Thursday, February 5, 2015

2015 Oscar Preview: Best Actress


- Marion Cotillard (Two Days, One Night)
- Felicity Jones (The Theory of Everything)
- Julianne Moore (Still Alive)
- Rosamund Pike (Gone Girl)
- Reese Witherspoon (Wild)

WHO SHOULD BE HERE: Jenny Slate (Obvious Child)

Recently I wrote an article about how Oscar nominated female performances come from bad movies. We shouldn't need to watch bad movies in order to see a great female performance. Obvious Child is the perfect example of a film that is not only enjoyable to watch, but also has an Oscar-worthy performance by stand-up comedienne Jenny Slate. While Slate's Donna Stern is an up-and-coming stand-up comedian and therefore isn't melodramatic or serious all of the time (although Slate does give a good cry when the script needs her to), this is the type of performance that anyone can relate to. It's the sort of nuance performance that seldom gets recognized, but is the performance The Academy really should be praising. Even better, those who watch Obvious Child "just to watch Slate's performance" will be treated with a lovely Indie date night flick.

Wednesday, February 4, 2015

2015 Oscar Preview: Best Supporting Actor


- Robert Duvall (The Judge)
- Ethan Hawke (Boyhood)
- Edward Norton (Birdman)
- Mark Ruffalo (Foxcatcher)
- J.K. Simmons (Whiplash)

WHO SHOULD BE HERE: Toby Kebbell (Dawn of the Planet of the Apes)

It's absolutely insane the snobbery The Academy has for actors who don't appear on screen. The Academy declared a film like The Adventures of Tintin was not eligible for the Best Animated Picture category because there was too much motion capture to the animation, yet those actors aren't deemed to be good enough to be eligible in the acting categories. Good acting is good acting no matter what medium you're using. Andy Serkis not only deserved to be nominated for a Best Supporting Actor back in 2011 for his work as Caeser in Dawn of the Planet of the Apes, but he deserved to win. The depth to that performance was incredible. Scarlett Johansson was so fantastic in Her that you actually believed the relationship the characters Theordore and Samantha had that she also deserved an Academy Award nomination. Johansson's performance also proved that not everyone can do great voice acting as she famously replaced Samantha Morton in the film.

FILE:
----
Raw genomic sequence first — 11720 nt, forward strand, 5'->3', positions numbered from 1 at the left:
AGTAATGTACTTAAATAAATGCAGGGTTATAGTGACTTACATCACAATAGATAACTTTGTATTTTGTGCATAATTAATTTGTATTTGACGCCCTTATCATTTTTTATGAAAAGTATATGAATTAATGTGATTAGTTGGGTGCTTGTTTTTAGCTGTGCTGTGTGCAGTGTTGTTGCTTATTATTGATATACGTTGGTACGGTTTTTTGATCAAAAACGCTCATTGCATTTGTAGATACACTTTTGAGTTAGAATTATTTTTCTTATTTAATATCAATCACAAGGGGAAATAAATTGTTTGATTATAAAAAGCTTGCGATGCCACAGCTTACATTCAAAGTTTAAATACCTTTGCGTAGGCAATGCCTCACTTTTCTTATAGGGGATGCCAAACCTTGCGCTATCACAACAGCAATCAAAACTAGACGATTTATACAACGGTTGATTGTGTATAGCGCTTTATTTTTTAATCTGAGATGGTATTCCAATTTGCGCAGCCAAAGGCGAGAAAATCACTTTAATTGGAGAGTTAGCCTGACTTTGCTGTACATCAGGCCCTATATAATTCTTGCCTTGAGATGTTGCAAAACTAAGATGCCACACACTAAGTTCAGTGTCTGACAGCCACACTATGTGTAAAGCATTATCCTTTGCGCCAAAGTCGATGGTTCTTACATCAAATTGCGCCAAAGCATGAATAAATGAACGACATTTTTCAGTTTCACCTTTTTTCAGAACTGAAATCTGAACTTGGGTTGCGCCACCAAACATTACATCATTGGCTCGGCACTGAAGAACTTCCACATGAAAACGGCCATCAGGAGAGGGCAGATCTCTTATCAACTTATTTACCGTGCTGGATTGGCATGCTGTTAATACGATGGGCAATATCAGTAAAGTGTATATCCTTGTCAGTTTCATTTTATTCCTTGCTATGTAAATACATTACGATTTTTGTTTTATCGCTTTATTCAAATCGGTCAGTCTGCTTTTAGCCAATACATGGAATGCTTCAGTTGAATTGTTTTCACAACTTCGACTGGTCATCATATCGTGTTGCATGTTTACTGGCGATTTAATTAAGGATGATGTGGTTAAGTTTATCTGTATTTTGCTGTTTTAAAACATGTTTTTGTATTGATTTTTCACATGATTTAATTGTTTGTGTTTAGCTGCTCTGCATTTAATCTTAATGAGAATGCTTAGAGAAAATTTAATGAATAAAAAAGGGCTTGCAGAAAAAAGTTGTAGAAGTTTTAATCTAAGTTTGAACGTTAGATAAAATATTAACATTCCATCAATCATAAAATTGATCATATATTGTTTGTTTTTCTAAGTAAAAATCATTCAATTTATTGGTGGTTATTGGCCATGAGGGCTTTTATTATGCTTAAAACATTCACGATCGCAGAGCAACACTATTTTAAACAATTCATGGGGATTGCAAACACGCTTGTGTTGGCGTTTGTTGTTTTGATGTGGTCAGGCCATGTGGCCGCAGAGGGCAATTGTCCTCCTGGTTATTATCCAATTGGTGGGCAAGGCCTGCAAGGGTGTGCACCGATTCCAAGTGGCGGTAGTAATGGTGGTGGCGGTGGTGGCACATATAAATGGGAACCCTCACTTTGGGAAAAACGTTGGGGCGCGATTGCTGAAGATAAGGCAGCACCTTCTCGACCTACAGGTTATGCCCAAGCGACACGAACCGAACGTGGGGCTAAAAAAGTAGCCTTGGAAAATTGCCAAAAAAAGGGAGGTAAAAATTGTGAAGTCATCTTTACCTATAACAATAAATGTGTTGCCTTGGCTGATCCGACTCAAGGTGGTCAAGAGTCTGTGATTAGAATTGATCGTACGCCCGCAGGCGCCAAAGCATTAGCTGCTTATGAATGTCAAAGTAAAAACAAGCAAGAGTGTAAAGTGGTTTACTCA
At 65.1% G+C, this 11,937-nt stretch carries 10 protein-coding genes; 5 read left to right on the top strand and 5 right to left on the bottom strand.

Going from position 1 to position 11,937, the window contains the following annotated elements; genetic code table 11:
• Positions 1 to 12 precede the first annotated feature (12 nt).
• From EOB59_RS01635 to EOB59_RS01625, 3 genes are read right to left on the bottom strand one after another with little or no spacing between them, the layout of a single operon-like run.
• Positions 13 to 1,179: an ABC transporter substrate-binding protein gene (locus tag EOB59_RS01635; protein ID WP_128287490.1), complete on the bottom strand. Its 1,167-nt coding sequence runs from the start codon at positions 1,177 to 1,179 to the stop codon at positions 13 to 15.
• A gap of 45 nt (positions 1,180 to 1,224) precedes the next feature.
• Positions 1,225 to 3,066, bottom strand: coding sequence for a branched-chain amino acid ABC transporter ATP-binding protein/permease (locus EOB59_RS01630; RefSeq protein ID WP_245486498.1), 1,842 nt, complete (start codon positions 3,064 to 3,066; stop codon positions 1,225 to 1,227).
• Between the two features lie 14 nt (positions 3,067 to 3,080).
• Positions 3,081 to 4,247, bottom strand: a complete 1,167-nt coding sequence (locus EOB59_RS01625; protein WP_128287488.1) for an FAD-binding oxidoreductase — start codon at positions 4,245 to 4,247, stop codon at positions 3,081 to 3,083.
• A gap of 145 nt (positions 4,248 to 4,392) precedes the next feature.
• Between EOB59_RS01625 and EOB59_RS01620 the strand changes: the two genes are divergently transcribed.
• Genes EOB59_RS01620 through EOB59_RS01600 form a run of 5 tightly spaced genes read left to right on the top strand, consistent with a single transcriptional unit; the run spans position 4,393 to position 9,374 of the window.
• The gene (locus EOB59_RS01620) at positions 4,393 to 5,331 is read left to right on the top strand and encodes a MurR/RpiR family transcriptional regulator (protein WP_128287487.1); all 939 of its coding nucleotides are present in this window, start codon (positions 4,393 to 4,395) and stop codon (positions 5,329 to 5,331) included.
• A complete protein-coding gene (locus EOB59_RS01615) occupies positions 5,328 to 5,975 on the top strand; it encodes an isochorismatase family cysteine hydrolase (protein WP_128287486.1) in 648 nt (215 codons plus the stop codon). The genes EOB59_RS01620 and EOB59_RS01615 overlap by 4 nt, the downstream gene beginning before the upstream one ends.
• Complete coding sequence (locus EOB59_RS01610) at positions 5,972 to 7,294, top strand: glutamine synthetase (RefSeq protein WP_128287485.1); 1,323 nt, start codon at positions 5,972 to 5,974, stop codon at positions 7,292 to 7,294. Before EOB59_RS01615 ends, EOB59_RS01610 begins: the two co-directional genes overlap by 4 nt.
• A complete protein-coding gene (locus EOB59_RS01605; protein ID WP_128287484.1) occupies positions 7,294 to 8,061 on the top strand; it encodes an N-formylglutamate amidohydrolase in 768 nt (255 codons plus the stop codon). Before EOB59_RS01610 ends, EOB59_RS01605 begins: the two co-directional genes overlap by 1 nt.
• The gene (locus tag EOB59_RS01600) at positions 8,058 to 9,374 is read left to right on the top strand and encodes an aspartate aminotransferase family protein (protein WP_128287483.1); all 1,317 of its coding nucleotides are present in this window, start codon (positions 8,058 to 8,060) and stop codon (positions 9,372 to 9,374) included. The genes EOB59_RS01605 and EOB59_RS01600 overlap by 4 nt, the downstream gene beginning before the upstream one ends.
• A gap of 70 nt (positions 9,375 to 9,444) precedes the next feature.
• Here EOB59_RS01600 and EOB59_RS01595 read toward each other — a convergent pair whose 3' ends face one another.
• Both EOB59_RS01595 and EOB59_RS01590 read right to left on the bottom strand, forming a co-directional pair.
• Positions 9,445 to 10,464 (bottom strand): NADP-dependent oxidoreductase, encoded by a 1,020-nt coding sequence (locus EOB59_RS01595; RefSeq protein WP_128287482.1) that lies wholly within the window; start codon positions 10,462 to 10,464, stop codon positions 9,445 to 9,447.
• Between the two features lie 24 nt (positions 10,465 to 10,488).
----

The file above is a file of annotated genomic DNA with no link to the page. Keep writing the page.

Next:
The work that Toby Kebbell did this year and what Andy Serkis did prior is just so insanely good. These actors did more than just sit in a booth and record lines; these actors were doing the grunt work having those white bubbles taped to themselves while they actually acted their asses off. Just because VFX was used later to scrub out the actors doesn't lessen the emotional connection they forced you to have with these characters. Kebbell played Koba in the film and was the defacto bad guy. However, Koba was more than just evil, he was a character who felt genuine and passionately about how the leadership should be run and did what he had to do to advance his goals. Dawn of the Planet of the Apes isn't the critical and commercial success that it was without the acting of Toby Kebbell.

Tuesday, February 3, 2015

2015 Oscar Preview: Best Supporting Actress


- Patricia Arquette (Boyhood)
- Laura Dern (Wild)
- Kiera Knightly (The Imitation Game)
- Meryl Streep (Into The Woods)
- Emma Stone (Birdman)

WHO SHOULD BE HERE: Tilda Swinton (Snowpiercer)